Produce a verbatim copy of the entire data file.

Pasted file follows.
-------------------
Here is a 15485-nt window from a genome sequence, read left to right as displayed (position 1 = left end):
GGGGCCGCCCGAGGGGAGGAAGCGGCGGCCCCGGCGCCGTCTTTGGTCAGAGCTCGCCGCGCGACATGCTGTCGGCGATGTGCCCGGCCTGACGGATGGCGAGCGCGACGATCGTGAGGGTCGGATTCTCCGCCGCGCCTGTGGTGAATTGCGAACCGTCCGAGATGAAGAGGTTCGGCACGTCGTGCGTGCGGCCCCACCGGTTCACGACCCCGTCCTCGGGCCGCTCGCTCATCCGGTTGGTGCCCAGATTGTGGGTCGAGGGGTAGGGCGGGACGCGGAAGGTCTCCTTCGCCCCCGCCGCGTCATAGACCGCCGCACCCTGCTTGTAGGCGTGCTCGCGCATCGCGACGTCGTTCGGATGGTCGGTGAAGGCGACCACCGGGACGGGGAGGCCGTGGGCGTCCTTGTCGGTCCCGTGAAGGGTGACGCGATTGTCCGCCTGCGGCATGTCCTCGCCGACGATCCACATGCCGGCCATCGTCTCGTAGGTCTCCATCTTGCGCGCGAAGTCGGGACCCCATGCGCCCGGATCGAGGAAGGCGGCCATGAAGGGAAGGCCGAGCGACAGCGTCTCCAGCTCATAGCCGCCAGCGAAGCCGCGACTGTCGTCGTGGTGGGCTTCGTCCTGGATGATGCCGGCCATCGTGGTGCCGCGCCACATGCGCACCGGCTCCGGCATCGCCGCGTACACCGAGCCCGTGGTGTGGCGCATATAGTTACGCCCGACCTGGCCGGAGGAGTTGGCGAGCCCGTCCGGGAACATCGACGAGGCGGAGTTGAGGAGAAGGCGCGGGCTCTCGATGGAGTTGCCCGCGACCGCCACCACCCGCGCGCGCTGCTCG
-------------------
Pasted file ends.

Here is a 15485-nt window from a genome sequence, read left to right as displayed (position 1 = left end):
GGGGCCGCCCGAGGGGAGGAAGCGGCGGCCCCGGCGCCGTCTTTGGTCAGAGCTCGCCGCGCGACATGCTGTCGGCGATGTGCCCGGCCTGACGGATGGCGAGCGCGACGATCGTGAGGGTCGGATTCTCCGCCGCGCCTGTGGTGAATTGCGAACCGTCCGAGATGAAGAGGTTCGGCACGTCGTGCGTGCGGCCCCACCGGTTCACGACCCCGTCCTCGGGCCGCTCGCTCATCCGGTTGGTGCCCAGATTGTGGGTCGAGGGGTAGGGCGGGACGCGGAAGGTCTCCTTCGCCCCCGCCGCGTCATAGACCGCCGCACCCTGCTTGTAGGCGTGCTCGCGCATCGCGACGTCGTTCGGATGGTCGGTGAAGGCGACCACCGGGACGGGGAGGCCGTGGGCGTCCTTGTCGGTCCCGTGAAGGGTGACGCGATTGTCCGCCTGCGGCATGTCCTCGCCGACGATCCACATGCCGGCCATCGTCTCGTAGGTCTCCATCTTGCGCGCGAAGTCGGGACCCCATGCGCCCGGATCGAGGAAGGCGGCCATGAAGGGAAGGCCGAGCGACAGCGTCTCCAGCTCATAGCCGCCAGCGAAGCCGCGACTGTCGTCGTGGTGGGCTTCGTCCTGGATGATGCCGGCCATCGTGGTGCCGCGCCACATGCGCACCGGCTCCGGCATCGCCGCGTACACCGAGCCCGTGGTGTGGCGCATATAGTTACGCCCGACCTGGCCGGAGGAGTTGGCGAGCCCGTCCGGGAACATCGACGAGGCGGAGTTGAGGAGAAGGCGCGGGCTCTCGATGGAGTTGCCCGCGACCGCCACCACCCGCGCGCGCTGCTCG